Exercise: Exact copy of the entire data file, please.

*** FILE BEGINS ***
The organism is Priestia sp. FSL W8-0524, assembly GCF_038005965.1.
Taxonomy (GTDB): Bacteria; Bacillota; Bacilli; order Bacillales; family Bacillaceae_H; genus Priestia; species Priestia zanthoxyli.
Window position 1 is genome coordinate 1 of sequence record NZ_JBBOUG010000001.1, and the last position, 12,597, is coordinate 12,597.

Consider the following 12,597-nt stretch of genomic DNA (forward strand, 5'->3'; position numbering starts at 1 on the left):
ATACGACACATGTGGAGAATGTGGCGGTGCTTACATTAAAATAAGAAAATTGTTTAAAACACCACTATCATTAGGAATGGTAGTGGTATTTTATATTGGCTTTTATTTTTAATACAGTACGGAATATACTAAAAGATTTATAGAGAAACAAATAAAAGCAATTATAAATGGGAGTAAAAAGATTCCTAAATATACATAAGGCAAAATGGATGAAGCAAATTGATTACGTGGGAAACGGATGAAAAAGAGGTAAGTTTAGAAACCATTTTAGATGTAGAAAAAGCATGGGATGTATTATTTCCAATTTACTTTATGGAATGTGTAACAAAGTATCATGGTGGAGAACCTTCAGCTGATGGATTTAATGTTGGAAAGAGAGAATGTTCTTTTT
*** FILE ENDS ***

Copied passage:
The organism is Priestia sp. FSL W8-0524, assembly GCF_038005965.1.
Taxonomy (GTDB): Bacteria; Bacillota; Bacilli; order Bacillales; family Bacillaceae_H; genus Priestia; species Priestia zanthoxyli.
Window position 1 is genome coordinate 1 of sequence record NZ_JBBOUG010000001.1, and the last position, 12,597, is coordinate 12,597.

Consider the following 12,597-nt stretch of genomic DNA (forward strand, 5'->3'; position numbering starts at 1 on the left):
ATACGACACATGTGGAGAATGTGGCGGTGCTTACATTAAAATAAGAAAATTGTTTAAAACACCACTATCATTAGGAATGGTAGTGGTATTTTATATTGGCTTTTATTTTTAATACAGTACGGAATATACTAAAAGATTTATAGAGAAACAAATAAAAGCAATTATAAATGGGAGTAAAAAGATTCCTAAATATACATAAGGCAAAATGGATGAAGCAAATTGATTACGTGGGAAACGGATGAAAAAGAGGTAAGTTTAGAAACCATTTTAGATGTAGAAAAAGCATGGGATGTATTATTTCCAATTTACTTTATGGAATGTGTAACAAAGTATCATGGTGGAGAACCTTCAGCTGATGGATTTAATGTTGGAAAGAGAGAATGTTCTTTTT